Trade-off: No Frills, No Thrills

On my recent vacation I had cause to use Ryanair for the first time ever. Here was an opportunity to be impressed. Now one may think that you pay for what you get with a low cost airline such as Ryanair, but really...has it come to this? I did not expect the frills and the pomp and ceremony, but I did not expect what I got either. The check-in process was terrifyingly bad, long and torturous, and then of course, how can we forget on the in-flight antics. For the entire 2 hour flight, Ryanair hawked Ryanair related products and specials and while I recognise they have to make a buck somewhere, should it really be to the detriment of passengers? It was unbearable. It was non-stop promotion and if you were on the brink of a meltdown, this would have sent you over the edge.

I think the opportunity is there to stand out not just for less expensive fares, but also for great service and great value for money. I also think that while Ryanair's profits may be soaring and they are doing well financially, the total lack of frills experience may not be able to sustain them forever. Customers loyalty is not born out of financial competitiveness, but it also comes from a deeper emotional place, where the individual can articulate his or her experience with a brand into loyalty and ultimately consumerism. I would probably use Ryanair again, for the cost benefits, in a peak period. But I don't foresee myself becoming a Ryanair groupie. How then will the Ryanair brand grow without that deep emotional, experiential connection between itself and its customers? My experiential connection is certainly not a good one.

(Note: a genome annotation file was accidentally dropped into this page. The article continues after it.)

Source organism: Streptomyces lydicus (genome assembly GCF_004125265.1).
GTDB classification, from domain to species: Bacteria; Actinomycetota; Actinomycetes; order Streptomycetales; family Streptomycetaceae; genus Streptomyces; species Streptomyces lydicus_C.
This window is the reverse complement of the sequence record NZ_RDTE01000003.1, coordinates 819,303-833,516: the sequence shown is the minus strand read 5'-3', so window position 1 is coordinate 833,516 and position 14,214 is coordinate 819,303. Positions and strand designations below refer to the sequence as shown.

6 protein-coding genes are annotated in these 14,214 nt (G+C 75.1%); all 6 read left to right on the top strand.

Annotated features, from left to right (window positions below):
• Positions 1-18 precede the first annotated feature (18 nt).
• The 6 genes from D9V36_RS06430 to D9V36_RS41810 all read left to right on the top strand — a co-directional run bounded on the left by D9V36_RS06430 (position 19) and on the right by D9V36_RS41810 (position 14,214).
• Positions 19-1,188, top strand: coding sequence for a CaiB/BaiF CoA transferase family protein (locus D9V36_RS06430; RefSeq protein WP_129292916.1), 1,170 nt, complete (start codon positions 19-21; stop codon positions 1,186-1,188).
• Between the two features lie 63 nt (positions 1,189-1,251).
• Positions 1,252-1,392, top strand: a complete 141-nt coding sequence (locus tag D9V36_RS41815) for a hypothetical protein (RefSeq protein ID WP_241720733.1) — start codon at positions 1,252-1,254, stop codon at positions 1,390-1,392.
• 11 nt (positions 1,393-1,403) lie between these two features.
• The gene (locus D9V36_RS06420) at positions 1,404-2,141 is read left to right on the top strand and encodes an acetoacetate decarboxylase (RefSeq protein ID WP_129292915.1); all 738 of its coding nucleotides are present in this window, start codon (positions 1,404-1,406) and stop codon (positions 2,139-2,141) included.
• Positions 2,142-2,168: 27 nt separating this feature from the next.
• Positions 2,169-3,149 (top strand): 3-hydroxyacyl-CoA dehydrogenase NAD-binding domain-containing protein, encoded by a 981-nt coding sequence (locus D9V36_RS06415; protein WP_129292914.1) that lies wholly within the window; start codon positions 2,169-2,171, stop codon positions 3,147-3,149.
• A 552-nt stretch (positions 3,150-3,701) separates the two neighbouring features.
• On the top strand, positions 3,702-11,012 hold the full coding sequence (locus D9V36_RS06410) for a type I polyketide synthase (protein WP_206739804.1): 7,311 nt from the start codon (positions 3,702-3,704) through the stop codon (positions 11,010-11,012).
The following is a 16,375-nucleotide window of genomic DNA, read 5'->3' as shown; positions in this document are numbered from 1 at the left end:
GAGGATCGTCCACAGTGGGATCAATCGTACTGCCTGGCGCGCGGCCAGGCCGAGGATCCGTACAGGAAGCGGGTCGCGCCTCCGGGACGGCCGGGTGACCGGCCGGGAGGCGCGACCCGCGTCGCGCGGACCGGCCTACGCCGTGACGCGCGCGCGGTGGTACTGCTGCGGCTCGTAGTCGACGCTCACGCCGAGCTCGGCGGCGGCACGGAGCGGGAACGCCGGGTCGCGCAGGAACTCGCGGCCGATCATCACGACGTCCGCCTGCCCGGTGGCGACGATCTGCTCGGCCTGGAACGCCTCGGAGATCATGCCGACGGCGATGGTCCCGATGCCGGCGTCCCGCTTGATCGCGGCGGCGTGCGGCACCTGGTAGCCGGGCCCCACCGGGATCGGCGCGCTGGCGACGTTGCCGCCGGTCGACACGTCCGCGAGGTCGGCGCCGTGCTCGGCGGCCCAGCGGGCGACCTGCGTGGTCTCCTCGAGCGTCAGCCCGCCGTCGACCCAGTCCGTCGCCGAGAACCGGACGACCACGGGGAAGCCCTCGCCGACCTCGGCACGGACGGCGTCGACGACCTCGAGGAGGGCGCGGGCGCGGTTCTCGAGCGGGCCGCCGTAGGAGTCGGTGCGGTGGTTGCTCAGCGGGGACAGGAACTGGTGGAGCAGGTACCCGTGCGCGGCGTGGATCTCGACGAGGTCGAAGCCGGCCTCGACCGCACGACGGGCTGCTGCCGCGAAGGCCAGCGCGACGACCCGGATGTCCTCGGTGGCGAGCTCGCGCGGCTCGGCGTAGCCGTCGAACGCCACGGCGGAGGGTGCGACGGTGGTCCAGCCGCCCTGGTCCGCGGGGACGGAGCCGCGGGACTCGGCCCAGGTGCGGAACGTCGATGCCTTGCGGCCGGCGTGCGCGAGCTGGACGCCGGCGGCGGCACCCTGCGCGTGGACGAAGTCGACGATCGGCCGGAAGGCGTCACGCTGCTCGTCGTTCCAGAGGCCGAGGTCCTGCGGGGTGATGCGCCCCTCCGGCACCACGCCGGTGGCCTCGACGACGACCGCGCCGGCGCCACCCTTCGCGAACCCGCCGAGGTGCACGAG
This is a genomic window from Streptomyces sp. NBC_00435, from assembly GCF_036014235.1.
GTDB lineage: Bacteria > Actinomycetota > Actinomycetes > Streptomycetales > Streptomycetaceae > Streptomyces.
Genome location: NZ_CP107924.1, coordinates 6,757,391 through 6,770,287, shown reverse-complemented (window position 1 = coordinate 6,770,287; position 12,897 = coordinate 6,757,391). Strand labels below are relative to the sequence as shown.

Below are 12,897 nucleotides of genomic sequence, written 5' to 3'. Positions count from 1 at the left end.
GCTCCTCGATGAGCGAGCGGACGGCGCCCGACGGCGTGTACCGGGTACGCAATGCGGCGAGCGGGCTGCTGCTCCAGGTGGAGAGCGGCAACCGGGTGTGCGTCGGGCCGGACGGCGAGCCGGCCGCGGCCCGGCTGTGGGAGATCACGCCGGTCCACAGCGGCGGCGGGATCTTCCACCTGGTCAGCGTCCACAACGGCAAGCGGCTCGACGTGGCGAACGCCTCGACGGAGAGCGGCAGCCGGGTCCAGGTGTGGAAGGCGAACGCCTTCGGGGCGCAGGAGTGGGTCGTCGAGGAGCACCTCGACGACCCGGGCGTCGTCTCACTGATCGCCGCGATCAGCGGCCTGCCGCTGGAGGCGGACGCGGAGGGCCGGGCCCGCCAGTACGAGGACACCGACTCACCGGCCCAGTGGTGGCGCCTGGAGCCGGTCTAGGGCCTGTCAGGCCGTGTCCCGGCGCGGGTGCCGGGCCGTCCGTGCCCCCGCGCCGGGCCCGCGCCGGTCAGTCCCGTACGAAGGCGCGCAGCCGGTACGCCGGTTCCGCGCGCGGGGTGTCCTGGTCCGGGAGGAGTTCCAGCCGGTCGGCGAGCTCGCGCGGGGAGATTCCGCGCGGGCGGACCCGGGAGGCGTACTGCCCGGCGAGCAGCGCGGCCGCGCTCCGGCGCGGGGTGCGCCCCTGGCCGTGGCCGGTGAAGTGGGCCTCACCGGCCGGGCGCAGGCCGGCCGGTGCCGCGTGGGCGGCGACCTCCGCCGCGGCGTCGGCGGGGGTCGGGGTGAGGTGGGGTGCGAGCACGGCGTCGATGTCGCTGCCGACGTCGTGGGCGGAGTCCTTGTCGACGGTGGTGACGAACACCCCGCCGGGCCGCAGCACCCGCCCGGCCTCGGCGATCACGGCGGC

And let's face facts, if and when the economic environment improves, would customers be willing to put up with no-frills service to save a couple dollars, if there were other options available? Would you? And would airlines such as Ryanair be in a position, where they have cemented their brand in the no-frills niche, to up the ante in terms of their customer service without a substantial economic impact on the company or on customers' pockets, which have grown accustomed to lower than normal fares?

Village to Village: Doing Right by Animals and Our Brand

My BFF is part of a great initiative in Tobago, which is aimed at reducing the stray animal population in the sister isle of Tobago, and promote animal welfare on the island.
It is always such a big thing for me more as a Trini, and not so much as a huge, gooey dog lover myself (I cannot see a dog and pass it straight), to travel and see animals treated well - I mean beyond the normal boundaries of animal wellness. lol. I love my cousin's neighbour's dog, a West Highland White Terrier named Womble, who is such a little star and is so loved and so spoilt by his owners. My own mongrels get the sort of love and care that Trinidad terriers aka pot hounds aka mongrels rarely get here because of their inferior status in the Trini dog world. Yet so many animals do not get to enjoy this type of love and comfort, but are forced to make it on their own on the streets, diseased, hungry and dying. Mongrel or not, I really cannot stand to see an animal mistreated or abandoned. They give such unconditional love and such joy to so many, that the ones who are left out on the street through owner abandonment, lack of proper spaying practices or just neglect really tug at heart strings (unless they try to bite me as I work out in the village).